Japanese digital consultancy Gluon is combining data from laser scanning with 20,000 photographs to create an augmented reality model of the Nakagin Capsule Tower in Tokyo, which is currently being demolished.
"We are using 3D data to save the famous Nakagin Capsule Tower, which is being demolished in 2022, as a culturally-valuable memory," said Gluon.
"We aim to accurately record its complex shapes with 3D measurement technology and pass on the value of the architecture designed by Kisho Kurokawa to future generations."
The iconic 1970s housing block in the Ginza neighbourhood of Tokyo is one of the most significant works of metabolist architecture – a post-war architectural movement that began in the 1960s.
It is currently being demolished after falling into disrepair.
As part of the project, Gluon has laser-scanned the entire building and is combining this data with more than 20,000 photographs taken at the site and by drones to create the model.
The group hopes to preserve an accurate digital version of the building's exterior and interior as well as the numerous modifications that were made by its residents.
"In this project, we aim to utilize the 3D measurement technology that we have cultivated in the digital description of space so far, and to construct a new preservation method as a digital archive and to inherit the value of famous architecture," said Gluon.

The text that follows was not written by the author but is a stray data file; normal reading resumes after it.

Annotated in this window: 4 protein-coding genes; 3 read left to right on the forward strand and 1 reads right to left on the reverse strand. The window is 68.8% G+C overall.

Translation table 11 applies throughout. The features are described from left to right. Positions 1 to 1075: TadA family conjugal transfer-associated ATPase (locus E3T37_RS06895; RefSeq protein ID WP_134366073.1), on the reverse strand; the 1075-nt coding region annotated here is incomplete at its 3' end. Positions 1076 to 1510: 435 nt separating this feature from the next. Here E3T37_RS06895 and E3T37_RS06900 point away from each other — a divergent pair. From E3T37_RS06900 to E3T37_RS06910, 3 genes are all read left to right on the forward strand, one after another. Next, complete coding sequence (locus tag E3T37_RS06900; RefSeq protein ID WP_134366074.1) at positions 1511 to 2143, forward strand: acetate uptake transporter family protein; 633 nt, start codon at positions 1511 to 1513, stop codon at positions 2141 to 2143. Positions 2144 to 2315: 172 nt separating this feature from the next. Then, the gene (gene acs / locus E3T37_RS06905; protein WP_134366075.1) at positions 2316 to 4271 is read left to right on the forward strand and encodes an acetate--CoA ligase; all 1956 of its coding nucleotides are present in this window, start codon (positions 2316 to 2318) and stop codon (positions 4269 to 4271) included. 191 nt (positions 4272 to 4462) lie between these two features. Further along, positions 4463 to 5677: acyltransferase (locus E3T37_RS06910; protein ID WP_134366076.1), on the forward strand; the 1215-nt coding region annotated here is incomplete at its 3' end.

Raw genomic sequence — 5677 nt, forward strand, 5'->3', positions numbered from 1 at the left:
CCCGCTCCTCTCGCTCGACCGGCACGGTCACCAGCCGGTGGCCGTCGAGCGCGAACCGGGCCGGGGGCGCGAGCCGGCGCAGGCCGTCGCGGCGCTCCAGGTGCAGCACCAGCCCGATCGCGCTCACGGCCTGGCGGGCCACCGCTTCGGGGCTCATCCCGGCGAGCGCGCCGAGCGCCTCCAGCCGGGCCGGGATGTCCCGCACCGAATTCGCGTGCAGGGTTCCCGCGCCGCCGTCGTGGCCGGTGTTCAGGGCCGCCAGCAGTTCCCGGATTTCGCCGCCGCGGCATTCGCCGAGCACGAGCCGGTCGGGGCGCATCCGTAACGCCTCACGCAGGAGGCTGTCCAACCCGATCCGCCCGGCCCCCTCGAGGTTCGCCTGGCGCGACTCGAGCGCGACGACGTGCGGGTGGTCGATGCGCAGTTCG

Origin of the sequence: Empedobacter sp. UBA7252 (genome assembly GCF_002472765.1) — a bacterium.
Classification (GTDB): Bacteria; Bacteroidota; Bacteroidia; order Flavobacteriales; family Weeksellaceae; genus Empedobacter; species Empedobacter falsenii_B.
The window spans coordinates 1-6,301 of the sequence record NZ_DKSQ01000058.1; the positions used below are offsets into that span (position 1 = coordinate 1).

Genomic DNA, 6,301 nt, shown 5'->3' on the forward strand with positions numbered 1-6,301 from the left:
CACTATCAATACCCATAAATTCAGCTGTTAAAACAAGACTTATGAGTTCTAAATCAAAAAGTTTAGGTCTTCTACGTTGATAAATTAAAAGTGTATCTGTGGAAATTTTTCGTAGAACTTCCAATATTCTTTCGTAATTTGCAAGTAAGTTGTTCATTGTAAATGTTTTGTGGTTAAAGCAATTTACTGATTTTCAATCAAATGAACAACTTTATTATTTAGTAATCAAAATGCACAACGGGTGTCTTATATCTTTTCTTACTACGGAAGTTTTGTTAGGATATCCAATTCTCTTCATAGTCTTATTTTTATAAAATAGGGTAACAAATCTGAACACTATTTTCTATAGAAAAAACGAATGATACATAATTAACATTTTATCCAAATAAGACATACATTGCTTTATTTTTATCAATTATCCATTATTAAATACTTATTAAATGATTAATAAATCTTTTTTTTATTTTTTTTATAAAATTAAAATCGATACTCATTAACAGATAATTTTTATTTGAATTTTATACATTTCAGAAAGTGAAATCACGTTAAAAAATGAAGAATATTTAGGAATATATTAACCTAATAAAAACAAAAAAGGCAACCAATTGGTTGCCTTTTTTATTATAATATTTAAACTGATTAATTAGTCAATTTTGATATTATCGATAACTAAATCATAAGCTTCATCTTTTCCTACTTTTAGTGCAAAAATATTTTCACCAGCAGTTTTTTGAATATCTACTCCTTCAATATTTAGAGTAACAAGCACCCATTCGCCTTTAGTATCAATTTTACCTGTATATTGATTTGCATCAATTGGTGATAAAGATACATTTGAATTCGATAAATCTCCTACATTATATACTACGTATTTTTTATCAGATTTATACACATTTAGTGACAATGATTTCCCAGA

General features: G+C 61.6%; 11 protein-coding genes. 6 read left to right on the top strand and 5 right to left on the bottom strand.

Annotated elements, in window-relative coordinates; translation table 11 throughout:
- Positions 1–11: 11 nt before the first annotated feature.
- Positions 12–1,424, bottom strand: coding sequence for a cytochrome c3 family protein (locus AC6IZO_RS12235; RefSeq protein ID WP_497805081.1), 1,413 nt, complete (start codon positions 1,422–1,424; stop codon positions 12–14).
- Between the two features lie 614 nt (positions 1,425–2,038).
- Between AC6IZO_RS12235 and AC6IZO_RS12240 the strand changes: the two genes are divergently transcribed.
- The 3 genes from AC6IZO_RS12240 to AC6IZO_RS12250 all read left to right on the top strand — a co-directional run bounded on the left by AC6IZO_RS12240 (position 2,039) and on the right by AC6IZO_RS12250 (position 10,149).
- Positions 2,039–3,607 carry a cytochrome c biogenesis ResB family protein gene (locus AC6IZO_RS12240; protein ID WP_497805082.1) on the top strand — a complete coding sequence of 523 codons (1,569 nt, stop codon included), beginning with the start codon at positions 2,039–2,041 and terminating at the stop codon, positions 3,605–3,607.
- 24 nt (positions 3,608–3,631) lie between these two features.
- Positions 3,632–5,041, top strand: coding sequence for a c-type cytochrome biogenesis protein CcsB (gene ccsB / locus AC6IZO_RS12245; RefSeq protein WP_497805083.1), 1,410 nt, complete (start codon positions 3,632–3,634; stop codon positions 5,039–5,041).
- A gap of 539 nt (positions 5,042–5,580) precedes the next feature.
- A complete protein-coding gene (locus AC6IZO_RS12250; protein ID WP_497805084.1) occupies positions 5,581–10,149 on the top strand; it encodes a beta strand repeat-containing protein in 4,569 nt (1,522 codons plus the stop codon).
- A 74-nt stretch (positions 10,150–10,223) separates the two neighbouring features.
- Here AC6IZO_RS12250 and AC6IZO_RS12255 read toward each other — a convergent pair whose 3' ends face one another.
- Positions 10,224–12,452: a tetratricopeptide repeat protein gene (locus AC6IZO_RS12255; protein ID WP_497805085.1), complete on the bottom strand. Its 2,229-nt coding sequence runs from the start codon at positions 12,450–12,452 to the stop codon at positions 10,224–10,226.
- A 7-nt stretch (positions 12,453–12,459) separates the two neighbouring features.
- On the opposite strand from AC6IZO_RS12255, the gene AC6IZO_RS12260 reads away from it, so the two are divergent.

"In addition to three-dimensional records of complex shapes and structures that cannot be recorded by flat photographs and drawings alone, the trajectory of modifications made by residents as they live with their ingenuity and the appearance of the building as it has changed over time are recorded as they are, thereby accurately grasping the architectural shape and leaving it as a digital archive for posterity."
After the project is complete, Gluon will upload the 3D point cloud data to a website as an open-source resource that will be available for free. An augmented reality (AR) model will also be made available for smartphones.
The team is collaborating with the Nakagin Capsule Tower Building A606 Project and other groups as part of the wider efforts to preserve elements of the building.
The Nakagin Capsule Tower A606 Project is restoring the capsule numbered A606. It aims to turn the capsule into a "mobile capsule".
The Nakagin Capsule Tower housing was designed by Kurokawa, who pioneered Japan's metabolist movement along with Kiyonori Kikutake and Fumihiko Maki.
The movement championed buildings that were adaptable and replaceable and each of the building's living pods, which measure 2.5 metres by four metres, were designed to be replaced every 25 years.